Venezuela’s State-Owned Oil Firm, Pillar of Maduro Regime, Is Worse Off Than Previously Thought
EspañolThe state-owned oil company PDVSA has been one of the strongest pillars of the Maduro regime in Venezuela, but it’s gradually begun a collapse due to corruption, falling oil prices, lack of technological innovation and an absence of reinvestment.
Several analysts had already said PDVSA’s situation is delicate, but the 2016 financial report published on Friday, August 11 show just how bad PDVSA’ situation is.
The company’s revenue was US $4.8 million in 2016, the report said, with the average barrel price at US $52.10. In 2015, it was $72.16 million with the average barrel price at $48.87. In 2014, it was at US $121 million with an average price of $93.10 — meaning that, compared to 2015, the decline in income was 33.6 percent greater compared to 2014.
The net gain was US $828 million in 2016, while in 2015 it was US $7.3 million. In 2014, it was US $9 million. This means that, compared to 2015, the decrease was 89 percent and, compared to 2014, the decrease was 90.8 percent. Additionally, PDVSA received a subsidy from the Venezuelan government in 2016 for US $5.7 million, corresponding to the “difference between production costs and regulated sales prices of motor fuel and diesel in the domestic market.”
Faced with this financial situation, the company issued a statement late Friday, during which it reported, without mentioning the problem of mismanagement, that it had fallen victim to sinking oil prices. “PDVSA continues to promote and participate in activities aimed at promoting the integral and sustainable development of the country,” it said in a statement, while affirming that it “continues to honor its commitments to financial institutions and bondholders in the international market, fulfilling its contractual commitments.”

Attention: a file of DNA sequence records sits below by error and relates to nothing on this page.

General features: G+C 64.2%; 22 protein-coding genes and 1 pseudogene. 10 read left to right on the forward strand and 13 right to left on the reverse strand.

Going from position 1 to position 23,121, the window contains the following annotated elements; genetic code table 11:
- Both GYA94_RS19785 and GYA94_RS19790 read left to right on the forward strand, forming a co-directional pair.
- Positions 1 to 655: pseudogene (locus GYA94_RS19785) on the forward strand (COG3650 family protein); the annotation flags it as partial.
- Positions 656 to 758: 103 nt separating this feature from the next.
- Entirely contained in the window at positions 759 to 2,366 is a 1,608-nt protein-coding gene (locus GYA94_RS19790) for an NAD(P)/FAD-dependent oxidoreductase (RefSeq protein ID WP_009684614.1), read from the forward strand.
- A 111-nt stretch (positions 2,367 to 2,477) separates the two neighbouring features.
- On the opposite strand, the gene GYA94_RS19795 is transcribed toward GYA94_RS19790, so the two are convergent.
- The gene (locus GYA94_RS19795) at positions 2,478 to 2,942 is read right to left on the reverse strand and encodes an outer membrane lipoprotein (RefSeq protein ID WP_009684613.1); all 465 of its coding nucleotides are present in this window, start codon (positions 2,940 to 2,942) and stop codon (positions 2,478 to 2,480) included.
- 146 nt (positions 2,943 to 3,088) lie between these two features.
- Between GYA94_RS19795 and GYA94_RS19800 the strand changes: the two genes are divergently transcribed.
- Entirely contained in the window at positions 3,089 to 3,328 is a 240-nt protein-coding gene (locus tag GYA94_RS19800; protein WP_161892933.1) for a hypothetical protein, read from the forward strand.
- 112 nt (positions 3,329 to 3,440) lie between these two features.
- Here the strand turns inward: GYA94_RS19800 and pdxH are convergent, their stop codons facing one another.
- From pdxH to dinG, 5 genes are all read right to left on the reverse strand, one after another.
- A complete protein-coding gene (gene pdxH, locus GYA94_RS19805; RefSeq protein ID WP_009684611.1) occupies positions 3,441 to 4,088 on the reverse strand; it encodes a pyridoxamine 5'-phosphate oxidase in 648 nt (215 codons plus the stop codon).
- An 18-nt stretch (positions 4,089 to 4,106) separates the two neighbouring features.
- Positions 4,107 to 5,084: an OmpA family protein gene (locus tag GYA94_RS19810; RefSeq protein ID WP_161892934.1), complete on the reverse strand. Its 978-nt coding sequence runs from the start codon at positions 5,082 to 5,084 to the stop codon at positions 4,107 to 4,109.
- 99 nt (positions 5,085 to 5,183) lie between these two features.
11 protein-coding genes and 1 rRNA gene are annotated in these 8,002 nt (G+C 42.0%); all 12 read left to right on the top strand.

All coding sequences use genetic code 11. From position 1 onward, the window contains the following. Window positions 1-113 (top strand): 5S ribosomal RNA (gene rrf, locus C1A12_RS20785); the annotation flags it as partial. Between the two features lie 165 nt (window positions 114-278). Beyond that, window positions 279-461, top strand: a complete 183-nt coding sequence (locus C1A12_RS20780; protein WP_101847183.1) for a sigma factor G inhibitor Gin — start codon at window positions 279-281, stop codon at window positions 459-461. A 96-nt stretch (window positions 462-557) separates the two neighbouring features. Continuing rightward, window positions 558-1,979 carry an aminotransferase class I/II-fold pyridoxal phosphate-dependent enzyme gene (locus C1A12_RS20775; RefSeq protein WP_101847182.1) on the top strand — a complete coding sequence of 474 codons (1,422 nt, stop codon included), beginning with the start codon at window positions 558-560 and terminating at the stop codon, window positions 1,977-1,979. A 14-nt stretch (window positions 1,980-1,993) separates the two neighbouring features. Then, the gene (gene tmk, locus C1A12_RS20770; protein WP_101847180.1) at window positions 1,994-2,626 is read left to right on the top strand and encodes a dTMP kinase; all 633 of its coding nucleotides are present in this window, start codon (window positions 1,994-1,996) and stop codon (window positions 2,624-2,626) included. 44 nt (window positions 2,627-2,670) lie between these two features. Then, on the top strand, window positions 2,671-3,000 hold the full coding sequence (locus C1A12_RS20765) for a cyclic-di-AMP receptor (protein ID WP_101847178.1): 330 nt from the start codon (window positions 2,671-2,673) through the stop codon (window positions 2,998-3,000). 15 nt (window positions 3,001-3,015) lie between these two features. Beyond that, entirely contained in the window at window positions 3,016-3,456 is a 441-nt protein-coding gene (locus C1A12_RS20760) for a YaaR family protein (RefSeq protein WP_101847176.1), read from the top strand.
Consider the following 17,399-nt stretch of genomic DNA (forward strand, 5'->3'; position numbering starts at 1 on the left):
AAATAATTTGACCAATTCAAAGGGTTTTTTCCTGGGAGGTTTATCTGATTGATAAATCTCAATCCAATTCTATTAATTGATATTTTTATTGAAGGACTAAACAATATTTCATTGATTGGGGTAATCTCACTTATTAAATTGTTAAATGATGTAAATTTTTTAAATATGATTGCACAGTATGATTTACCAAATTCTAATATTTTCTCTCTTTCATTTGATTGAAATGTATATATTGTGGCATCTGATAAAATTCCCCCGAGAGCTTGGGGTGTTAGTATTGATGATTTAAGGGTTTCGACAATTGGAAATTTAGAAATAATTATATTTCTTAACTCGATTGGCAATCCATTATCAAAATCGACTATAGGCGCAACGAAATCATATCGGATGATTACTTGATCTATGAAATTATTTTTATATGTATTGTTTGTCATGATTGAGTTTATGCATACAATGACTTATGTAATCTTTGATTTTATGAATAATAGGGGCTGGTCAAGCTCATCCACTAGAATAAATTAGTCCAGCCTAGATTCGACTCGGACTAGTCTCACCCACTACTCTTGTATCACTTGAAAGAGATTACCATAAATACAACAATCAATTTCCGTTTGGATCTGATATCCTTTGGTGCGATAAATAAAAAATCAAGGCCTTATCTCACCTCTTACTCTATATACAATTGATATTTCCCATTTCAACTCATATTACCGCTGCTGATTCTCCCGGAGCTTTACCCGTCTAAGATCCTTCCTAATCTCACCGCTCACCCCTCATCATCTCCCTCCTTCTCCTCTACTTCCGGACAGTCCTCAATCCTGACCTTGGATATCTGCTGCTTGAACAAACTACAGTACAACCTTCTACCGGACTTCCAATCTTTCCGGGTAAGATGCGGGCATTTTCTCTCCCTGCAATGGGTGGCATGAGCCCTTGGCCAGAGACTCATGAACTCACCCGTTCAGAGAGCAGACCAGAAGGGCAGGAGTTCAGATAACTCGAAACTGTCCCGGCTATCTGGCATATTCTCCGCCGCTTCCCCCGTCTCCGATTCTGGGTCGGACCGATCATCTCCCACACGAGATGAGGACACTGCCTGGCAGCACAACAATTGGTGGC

- Read More: Mike Pence Arrives in Colombia for First Stop of Latin America Tour
- Read More: Maduro Refers to Trump as “Emperor,” Says He Wants “Respectful” Phone Call with POTUS
The statement also maintained that PDVSA obtained “an integral gain of $1.5 billion at the financial and operational closure of the year 2016.” However, they did not mention that the gain was US $2.588 in 2015 and US $12.465 in 2014, a decrease of 38.4 percent compared to 2015 and 87.2 percent compared to 2014.
After hearing the report, President of the Finance and Economic Development Commission of the National Assembly tweeted the following:
After looking over PDVSA audits by KPMG, my conclusion is that this company is worse off than we had thought. Very bad PDVSA.
Al revisar estados financieros de PDVSA auditados por KPMG la conclusión es que la empresa está peor de lo que suponíamos. Muy mal PDVSA
— Jose Guerra (@JoseAGuerra) August 12, 2017